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Nahḍa

(3,956 words)

Author(s): Tomiche, N.
(a.), a term derived from the Arabic root n-h-ḍ which signifies “to rise”, “to stand up”, with an active perspective, the connotation “to be fit”, “to be ready for”, which is to be found explicidy in the definition given by the LA: al-nahḍa = al-ṭāḳa wa ’l-ḳuwwa ( nahḍa = power and force). The substantive Nahḍa is used to designate the rebirth of Arabic literature and thought under Western influence since the second half of the 19th century. It has often been translated by “Renaissance”, a problematic translation since it refer…

Marrās̲h̲

(1,035 words)

Author(s): Tomiche, N.
, Fransīs b. Fatḥ Allāh b. Naṣr , Syrian scholar and publicist of the Nahḍa (1835-74 according to M. ʿAbbūd and S. al-Kayyālī, or 1836-73 according to Brockelmann, Dāg̲h̲ir and al-Ziriklī). He was born and died at Aleppo, coming from a Melkite Christian family of literary men (Brockelmann, S II, 755), and in the opening stages of the modern Arabic literary renaissance, the Nahḍa [ q.v.], tried to introduce “critical reasoning” into a sphere at that time in a state of cultural effervescence. For this, he employed pseudo-scientific terms in order to prove, in h…

al-Marʾa

(28,871 words)

Author(s): Tomiche, N. | Chelhod, J. | Lambton, A.K.S. | Afshar, Haleh | Ansari, Ghaus
(a) Woman. 1. In the Arab world. For a long time, the problem of woman has been avoided or dealt with only partially or in a biased way, but now a general twinge of conscience has brought it to the focus of our attention. Not just one but many different problems confront the Arab woman and affect how she is seen by society. There is the legal aspect, defining the precise relationship between divine and human law; there is the collection of “distorted pictures” (the expression used by Etiemble ¶ with which literature in particular presents the “myth” of woman; and there is feminine b…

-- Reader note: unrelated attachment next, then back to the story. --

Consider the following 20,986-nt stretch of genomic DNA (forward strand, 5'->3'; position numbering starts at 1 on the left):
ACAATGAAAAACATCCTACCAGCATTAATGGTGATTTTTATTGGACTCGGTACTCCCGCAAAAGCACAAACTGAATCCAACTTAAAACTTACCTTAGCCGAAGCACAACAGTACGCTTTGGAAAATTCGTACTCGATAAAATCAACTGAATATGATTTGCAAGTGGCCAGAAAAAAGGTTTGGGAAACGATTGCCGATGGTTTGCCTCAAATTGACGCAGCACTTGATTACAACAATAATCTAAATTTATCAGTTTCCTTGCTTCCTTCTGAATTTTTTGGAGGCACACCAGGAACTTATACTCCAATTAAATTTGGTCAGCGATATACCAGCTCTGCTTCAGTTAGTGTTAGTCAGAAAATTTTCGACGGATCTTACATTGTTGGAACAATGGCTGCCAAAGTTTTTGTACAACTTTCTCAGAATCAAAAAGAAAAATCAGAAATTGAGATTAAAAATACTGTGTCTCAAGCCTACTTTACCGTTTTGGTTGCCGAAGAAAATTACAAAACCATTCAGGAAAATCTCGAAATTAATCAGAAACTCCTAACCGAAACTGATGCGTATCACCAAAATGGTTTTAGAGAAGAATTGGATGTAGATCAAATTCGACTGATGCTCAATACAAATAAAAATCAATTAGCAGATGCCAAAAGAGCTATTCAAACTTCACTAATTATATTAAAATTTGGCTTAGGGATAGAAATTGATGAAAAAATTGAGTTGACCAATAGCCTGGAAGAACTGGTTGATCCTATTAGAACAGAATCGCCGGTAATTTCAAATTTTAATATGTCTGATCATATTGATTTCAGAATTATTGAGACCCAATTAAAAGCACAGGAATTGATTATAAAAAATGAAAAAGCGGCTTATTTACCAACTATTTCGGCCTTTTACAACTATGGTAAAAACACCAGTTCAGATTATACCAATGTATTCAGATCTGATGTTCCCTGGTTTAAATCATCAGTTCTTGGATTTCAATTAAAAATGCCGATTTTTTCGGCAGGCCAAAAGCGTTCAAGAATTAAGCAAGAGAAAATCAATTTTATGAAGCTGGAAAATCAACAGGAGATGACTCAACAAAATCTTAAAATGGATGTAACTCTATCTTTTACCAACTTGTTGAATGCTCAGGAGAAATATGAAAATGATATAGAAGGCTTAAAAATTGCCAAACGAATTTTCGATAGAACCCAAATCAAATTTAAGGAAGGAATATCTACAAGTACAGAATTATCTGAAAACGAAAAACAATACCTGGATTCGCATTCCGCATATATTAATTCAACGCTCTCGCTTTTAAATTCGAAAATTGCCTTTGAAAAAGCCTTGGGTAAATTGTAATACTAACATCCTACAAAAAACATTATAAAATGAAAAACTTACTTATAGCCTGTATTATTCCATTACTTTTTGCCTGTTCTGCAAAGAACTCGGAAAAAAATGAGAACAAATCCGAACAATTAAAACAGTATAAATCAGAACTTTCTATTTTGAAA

Muṣṭafā ʿAbd al-Rāziḳ

(657 words)

Author(s): Tomiche, N.
, Egyptian journalist who became Rector of al-Azhar [ q.v.]. ¶ Born in Egypt in 1882 (according to Y.A. Dāg̲h̲ir, Maṣādir ) or in 1885 (al-Ziriklī, Aʿlām ) and dying in 1946 or 1947, he belonged to a rich and aristocratic family. He was the son of Ḥasan Pas̲h̲a ʿAbd al-Rāziḳ and the brother of ʿAlī ʿAbd al-Rāziḳ, his junior by several years and famed for the “scandal” raised by his book al-Islām wa-uṣūl al-ḥukm in 1925, a little before the one which Ṭāhā Ḥusayn provoked with his al-S̲h̲iʿr al-d̲j̲āhilī . Despite being on a very different social level, Muṣṭafā ʿA…